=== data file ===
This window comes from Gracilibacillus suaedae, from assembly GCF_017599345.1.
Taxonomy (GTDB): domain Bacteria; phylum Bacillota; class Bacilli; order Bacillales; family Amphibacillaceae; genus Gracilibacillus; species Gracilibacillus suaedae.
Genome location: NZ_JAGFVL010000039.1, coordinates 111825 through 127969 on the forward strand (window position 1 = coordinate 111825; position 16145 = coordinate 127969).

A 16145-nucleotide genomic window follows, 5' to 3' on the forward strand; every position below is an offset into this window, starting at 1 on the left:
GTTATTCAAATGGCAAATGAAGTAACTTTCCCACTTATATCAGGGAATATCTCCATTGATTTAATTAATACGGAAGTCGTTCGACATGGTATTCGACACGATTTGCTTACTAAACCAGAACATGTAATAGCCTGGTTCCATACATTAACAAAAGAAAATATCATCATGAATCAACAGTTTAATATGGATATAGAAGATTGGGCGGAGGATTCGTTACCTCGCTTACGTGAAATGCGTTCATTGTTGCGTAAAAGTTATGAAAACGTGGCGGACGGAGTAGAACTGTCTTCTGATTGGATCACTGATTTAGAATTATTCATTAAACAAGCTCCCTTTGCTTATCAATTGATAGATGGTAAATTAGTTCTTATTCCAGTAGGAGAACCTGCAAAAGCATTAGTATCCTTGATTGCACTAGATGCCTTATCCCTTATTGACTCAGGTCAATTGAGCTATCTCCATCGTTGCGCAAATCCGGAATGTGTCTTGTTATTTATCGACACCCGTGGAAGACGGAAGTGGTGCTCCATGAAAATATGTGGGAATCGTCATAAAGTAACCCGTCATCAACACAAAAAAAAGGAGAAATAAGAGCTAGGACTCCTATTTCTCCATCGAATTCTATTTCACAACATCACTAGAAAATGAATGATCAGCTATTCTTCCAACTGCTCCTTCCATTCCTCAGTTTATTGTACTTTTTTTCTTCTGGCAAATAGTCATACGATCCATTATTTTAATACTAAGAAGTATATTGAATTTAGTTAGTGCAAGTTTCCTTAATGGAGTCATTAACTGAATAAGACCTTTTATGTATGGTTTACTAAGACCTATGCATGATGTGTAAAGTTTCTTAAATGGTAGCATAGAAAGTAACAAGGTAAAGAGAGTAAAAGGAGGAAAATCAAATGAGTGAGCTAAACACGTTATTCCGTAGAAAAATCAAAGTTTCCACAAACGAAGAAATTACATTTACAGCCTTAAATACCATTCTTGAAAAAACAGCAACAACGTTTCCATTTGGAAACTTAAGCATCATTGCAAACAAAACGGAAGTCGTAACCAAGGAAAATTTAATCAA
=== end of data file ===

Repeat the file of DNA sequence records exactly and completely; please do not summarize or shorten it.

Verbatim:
This window comes from Gracilibacillus suaedae, from assembly GCF_017599345.1.
Taxonomy (GTDB): domain Bacteria; phylum Bacillota; class Bacilli; order Bacillales; family Amphibacillaceae; genus Gracilibacillus; species Gracilibacillus suaedae.
Genome location: NZ_JAGFVL010000039.1, coordinates 111825 through 127969 on the forward strand (window position 1 = coordinate 111825; position 16145 = coordinate 127969).

A 16145-nucleotide genomic window follows, 5' to 3' on the forward strand; every position below is an offset into this window, starting at 1 on the left:
GTTATTCAAATGGCAAATGAAGTAACTTTCCCACTTATATCAGGGAATATCTCCATTGATTTAATTAATACGGAAGTCGTTCGACATGGTATTCGACACGATTTGCTTACTAAACCAGAACATGTAATAGCCTGGTTCCATACATTAACAAAAGAAAATATCATCATGAATCAACAGTTTAATATGGATATAGAAGATTGGGCGGAGGATTCGTTACCTCGCTTACGTGAAATGCGTTCATTGTTGCGTAAAAGTTATGAAAACGTGGCGGACGGAGTAGAACTGTCTTCTGATTGGATCACTGATTTAGAATTATTCATTAAACAAGCTCCCTTTGCTTATCAATTGATAGATGGTAAATTAGTTCTTATTCCAGTAGGAGAACCTGCAAAAGCATTAGTATCCTTGATTGCACTAGATGCCTTATCCCTTATTGACTCAGGTCAATTGAGCTATCTCCATCGTTGCGCAAATCCGGAATGTGTCTTGTTATTTATCGACACCCGTGGAAGACGGAAGTGGTGCTCCATGAAAATATGTGGGAATCGTCATAAAGTAACCCGTCATCAACACAAAAAAAAGGAGAAATAAGAGCTAGGACTCCTATTTCTCCATCGAATTCTATTTCACAACATCACTAGAAAATGAATGATCAGCTATTCTTCCAACTGCTCCTTCCATTCCTCAGTTTATTGTACTTTTTTTCTTCTGGCAAATAGTCATACGATCCATTATTTTAATACTAAGAAGTATATTGAATTTAGTTAGTGCAAGTTTCCTTAATGGAGTCATTAACTGAATAAGACCTTTTATGTATGGTTTACTAAGACCTATGCATGATGTGTAAAGTTTCTTAAATGGTAGCATAGAAAGTAACAAGGTAAAGAGAGTAAAAGGAGGAAAATCAAATGAGTGAGCTAAACACGTTATTCCGTAGAAAAATCAAAGTTTCCACAAACGAAGAAATTACATTTACAGCCTTAAATACCATTCTTGAAAAAACAGCAACAACGTTTCCATTTGGAAACTTAAGCATCATTGCAAACAAAACGGAAGTCGTAACCAAGGAAAATTTAATCAA